That' all we're getting for the 50th anniversary of this great show is the second half of last year's series plus a special, the TV movie on the founding of the show, and the usual Christmas special.

As celebrations go, this is starting to look like the "big" Bond anniversary bit at the dreadful Oscars.

Doctor Who: Jenna-Louise Coleman definitely in series 8

And let's hope she doesn't keep dying at the end of every episode. That was presumably why they were withholding confirmation of her continued presence on the show. I am already tired of the death bed antics.

I love this sense of entitlement that so many DW fans seem to have these days. Yes, it is a bit disappointing that there won't be a whole new series of Who this autumn. But we will be getting (including the 50th and Xmas specials) 10 brand new episodes of DW during 2013, and possibly 14 more in 2014. It's not as if we're being starved of it.

And there is no real entitlement anyway - we will have had, by the end of the year, over 100 full-length episodes within 9 years, which is frankly amazing, considering it's more than 100 more than we had in the preceding 9 years. And they have been more than an adequate celebration of the show's history anyway, so the 50th special - AND the docudrama - really should be the icing on the cake.

Relax. Look forward to 30th March and the next SEVEN weeks. And 23rd November. And Christmas Day (probably). And series 8...

I wish she was sexier, you know what why can't the doctor have a sexy female alien companion instead of the archetypical human female.

We don't know that she's human, she's certainly not the archetypal companion.

We are loyal to the show... But we make up a relatively small percentage of the overall viewers. The majority of regular viewers are casual fans. If we lose them, we lose the show! Fortunately, unlike us, they don't spend their lives awaiting their next fix and so are not worried about how many episodes there will be this year. A lot of them probably don't even know it's the fiftieth anniversary!

Yes..Totally true and right, but remember everyone. We are all such poor beggars that we are so very very VERY lucky that the high and mighty BBC make Doctor Who at all. We are so lucky, we should all be humble and be grateful that we are getting anything, even a static picture of a Dalek flashed on screen once a year would be enough for me. It does not even have to be a new season Dalek, any old one from the 60s or 70s would do as I understand that the BBC needs to cut costs.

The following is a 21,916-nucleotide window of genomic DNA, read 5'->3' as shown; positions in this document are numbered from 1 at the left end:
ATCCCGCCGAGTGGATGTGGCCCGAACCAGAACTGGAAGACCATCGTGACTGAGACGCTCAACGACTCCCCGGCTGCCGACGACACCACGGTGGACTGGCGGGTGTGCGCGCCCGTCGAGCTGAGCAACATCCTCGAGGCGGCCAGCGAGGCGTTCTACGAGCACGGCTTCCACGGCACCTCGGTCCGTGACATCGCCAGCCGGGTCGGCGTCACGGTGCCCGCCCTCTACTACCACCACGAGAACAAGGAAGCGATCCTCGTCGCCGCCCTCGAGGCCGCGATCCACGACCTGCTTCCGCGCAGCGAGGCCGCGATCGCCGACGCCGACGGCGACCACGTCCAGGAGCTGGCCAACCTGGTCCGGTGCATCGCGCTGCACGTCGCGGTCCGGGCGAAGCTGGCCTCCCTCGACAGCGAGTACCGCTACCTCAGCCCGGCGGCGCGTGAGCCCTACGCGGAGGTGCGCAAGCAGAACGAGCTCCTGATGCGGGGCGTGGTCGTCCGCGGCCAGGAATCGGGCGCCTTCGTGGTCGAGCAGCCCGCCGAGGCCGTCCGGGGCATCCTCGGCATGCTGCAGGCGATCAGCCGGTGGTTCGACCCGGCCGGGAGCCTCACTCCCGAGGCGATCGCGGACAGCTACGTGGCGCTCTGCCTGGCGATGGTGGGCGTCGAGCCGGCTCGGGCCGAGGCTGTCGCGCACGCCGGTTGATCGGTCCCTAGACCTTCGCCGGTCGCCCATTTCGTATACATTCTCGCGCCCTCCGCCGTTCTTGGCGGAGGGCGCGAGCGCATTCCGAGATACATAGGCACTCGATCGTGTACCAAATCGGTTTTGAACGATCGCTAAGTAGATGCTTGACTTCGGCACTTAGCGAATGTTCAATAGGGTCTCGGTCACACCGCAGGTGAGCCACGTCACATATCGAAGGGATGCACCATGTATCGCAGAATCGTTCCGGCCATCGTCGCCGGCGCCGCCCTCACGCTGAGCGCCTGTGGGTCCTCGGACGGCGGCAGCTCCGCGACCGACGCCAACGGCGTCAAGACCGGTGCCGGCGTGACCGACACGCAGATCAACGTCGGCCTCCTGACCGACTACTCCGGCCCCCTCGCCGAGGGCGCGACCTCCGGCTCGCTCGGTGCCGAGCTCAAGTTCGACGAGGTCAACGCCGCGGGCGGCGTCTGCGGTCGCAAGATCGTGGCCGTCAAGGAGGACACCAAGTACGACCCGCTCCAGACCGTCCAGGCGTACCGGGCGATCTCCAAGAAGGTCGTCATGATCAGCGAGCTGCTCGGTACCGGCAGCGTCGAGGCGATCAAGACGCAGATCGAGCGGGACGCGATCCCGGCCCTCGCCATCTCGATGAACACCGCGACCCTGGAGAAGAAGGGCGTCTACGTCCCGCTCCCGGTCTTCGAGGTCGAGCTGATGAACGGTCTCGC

I mean its not like we have to pay for it in order to watch it when its on is it? We should all be so pleased that the BBC can afford to make other stuff like Shetland and Eastenders and Jason and the Argonaughts, so we dont really need Doctor Who to be made at all. After all its been on since 2005. Do we really need it anymore? Its so hard for them to make twelve episodes a year now that RTD has left. The mighty Moffat would rather be doing Sherlock anyway. He has not got the time to bother with something as pointless and a massive waste of money as Doctor Who. After all its not like it sells or anything..its not that popular, no one in America wants to see it, and the merchandise and disks and toys dont make a lot of money they hardly sell any at all.

They should just stop doing it, and let everyone buy and rebuy the DvDs every two years. After all as computer technology improves, they can go back and clean them up and remaster the existing episodes again, and sell them back to the fans as a special gift to them. After all, only nutters want to watch Doctor Who, only nerds, and Geeks and Who fans and people with brains and imagination. No normal people, they all watch nice happy programs that promote harmony and love like Eastenders.

Because the BBC is so busy making other quality shows it forgot it was the Doctor Who 50th anniversery, despite having known about it for the last fifty years.

So in 2014 the final new season of three 3D episodes of Doctor Who will be supplemented by the entire first season of William Hartnells Doctor, released into the shops on Blu Ray for the first time as a gift to the fans. Digitally improved for picture quality, every stray grey hair of Williams wig has been tweaked and adjusted to ensure perfect lighting.

Each episode has a new remixed theme tune by Simon Cowells music company and with vocal ooooohh eeeee oooohs sung by the winner of the Voice 2013. The BBC has spared no expense on these new Blu Ray rips and actually traveled back in time to 1963 with special new HD cameras to ensure that every single detail that was never able to be recorded originaly because the cameras of the time were not HD capable, has now been captured for the first time ever in pinsharp black and white High Definition!

Each Bluray will come with hours of new extras and interviews that have never been seen since the last DvD release. Each story will be in a special Tardis shaped Bluray case, in special black and white shades of grey. When all the disks are collected and stood end to end, they form a picture of William Hartnell as the Doctor! Each story will be available at the special price of only £59.99 !!!!